Edward Hirsch has published seven books of poems, including Wild Gratitude (1986), which won the National Book Critics Circle Award, and Special Orders (March, 2008). He has also published four prose books, among them How to Read a Poem and Fall in Love with Poetry (1999), a national bestseller, and Poet's Choice (2006). He is president of the John Simon Guggenheim Memorial Foundation.

Special Orders
from Knopf

Three poems by Edward Hirsch

Cotton Candy

We walked on the bridge over the Chicago River
for what turned out to be the last time,
and I ate cotton candy, that sugary air,
that sweet blue light spun out of nothingness.
It was just a moment really, nothing more,
but I remember marveling at the sturdy cables
of the bridge that held us up
and threading my fingers through the long
and slender fingers of my grandfather,
an old man from the Old World
who long ago disappeared into the nether regions.
And I remember that eight-year-old boy
who had tasted the sweetness of air,
which still clings to my mouth
and disappears when I breathe.

I Wish I Could Paint You

I wish I could paint you—
your lanky body, lithe, coltish, direct.
I need a brush for your hard angles
and ferocious blues and reds.
I need to stretch a fresh canvas
to catch you stretched across the bed.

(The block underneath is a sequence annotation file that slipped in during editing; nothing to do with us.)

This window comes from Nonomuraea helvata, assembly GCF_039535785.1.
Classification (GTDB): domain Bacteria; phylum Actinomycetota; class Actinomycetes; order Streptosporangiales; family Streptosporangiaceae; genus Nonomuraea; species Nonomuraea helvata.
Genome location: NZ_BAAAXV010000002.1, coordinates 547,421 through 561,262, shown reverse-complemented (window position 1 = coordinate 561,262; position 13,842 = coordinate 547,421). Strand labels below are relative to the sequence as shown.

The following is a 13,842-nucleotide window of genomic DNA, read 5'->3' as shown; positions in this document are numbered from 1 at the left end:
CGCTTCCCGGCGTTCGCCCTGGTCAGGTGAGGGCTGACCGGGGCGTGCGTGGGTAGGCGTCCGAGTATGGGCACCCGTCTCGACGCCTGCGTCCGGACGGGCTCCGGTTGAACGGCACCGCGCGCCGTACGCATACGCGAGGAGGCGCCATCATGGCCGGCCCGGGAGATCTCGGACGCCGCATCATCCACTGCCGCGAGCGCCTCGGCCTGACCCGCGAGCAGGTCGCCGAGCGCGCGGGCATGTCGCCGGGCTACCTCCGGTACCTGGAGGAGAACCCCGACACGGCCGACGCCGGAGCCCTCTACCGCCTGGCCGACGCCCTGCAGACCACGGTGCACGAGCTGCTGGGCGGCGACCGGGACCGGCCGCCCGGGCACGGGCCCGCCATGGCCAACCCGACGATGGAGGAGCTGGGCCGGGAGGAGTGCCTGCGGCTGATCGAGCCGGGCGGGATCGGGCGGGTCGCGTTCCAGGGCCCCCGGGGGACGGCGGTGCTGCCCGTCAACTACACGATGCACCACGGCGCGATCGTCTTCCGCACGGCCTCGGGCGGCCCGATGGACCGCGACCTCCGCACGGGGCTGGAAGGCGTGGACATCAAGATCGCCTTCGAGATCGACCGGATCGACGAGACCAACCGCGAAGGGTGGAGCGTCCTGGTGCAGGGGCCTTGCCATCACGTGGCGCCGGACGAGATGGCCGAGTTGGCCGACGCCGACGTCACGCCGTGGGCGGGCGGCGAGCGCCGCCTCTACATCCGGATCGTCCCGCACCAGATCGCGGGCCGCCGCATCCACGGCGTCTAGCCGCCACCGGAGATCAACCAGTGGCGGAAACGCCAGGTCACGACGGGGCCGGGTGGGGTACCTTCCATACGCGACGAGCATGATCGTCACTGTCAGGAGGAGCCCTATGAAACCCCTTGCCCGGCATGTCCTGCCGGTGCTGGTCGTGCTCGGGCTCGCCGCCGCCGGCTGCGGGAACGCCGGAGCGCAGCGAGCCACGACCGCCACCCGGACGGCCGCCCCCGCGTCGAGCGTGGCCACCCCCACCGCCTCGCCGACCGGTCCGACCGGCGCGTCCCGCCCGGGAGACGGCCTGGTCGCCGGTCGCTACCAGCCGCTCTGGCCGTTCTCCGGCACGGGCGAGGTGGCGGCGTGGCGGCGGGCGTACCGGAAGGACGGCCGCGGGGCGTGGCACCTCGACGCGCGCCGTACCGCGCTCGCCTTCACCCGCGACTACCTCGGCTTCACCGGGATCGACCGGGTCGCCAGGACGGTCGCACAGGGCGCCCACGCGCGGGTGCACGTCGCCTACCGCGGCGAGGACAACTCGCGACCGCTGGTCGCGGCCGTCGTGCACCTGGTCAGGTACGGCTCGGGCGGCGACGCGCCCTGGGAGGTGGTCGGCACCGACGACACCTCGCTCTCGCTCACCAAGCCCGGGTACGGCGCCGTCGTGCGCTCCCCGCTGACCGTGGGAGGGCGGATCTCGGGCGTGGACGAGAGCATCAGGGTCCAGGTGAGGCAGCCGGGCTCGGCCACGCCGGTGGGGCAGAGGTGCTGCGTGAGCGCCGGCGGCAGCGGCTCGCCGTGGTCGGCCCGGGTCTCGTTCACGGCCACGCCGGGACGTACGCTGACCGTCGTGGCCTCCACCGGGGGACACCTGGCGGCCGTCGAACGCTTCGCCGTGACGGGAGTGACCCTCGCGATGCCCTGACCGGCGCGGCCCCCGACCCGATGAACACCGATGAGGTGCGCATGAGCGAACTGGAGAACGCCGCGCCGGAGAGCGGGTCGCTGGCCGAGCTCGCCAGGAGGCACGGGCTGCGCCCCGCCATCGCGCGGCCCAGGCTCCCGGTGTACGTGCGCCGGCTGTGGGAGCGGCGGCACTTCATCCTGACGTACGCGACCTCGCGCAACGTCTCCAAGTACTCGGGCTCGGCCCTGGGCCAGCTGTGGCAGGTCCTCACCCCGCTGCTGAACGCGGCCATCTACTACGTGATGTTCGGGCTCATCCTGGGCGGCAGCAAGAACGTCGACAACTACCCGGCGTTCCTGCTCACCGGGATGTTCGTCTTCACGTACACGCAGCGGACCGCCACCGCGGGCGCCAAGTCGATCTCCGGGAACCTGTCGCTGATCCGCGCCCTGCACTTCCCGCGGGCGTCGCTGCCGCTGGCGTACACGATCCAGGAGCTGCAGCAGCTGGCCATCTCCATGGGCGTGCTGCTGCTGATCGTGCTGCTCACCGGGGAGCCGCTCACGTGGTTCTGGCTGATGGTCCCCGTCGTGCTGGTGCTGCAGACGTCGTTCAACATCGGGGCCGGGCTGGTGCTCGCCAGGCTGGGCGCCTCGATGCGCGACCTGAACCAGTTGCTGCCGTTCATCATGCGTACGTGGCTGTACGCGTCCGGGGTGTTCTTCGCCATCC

I wish I could paint you
from the waist up—your gangling arms
and flat chest, your long neck
(it would take Modigliani to capture it)
that has caused you so much pain
holding up your proud head.

I wish I could paint you
from the waist down—your cheeky
ass, your cunt like the steely eye
of a warrior queen, your tall
thoroughbred legs—headlong, furious—
that have ridden me to victory.

I watch you sleeping next to me
in a patch of light, or stepping out
of the shower in the early morning,
your smile as wide as the sea
and your eyes that are deeper blue.
I wish I could paint you.

Special Orders

Give me back my father walking the halls
    of Wertheimer Box and Paper Company
         with sawdust clinging to his shoes.

Give me back his tape measure and his keys,
    his drafting pencil and his order forms;
         give me his daydreams on lined paper.

I donít understand this uncontainable grief.
    Whatever you had that never fit,
         whatever else you needed, believe me,

my father, who wanted your business,
    would squat down at your side
         and sketch you a container for it.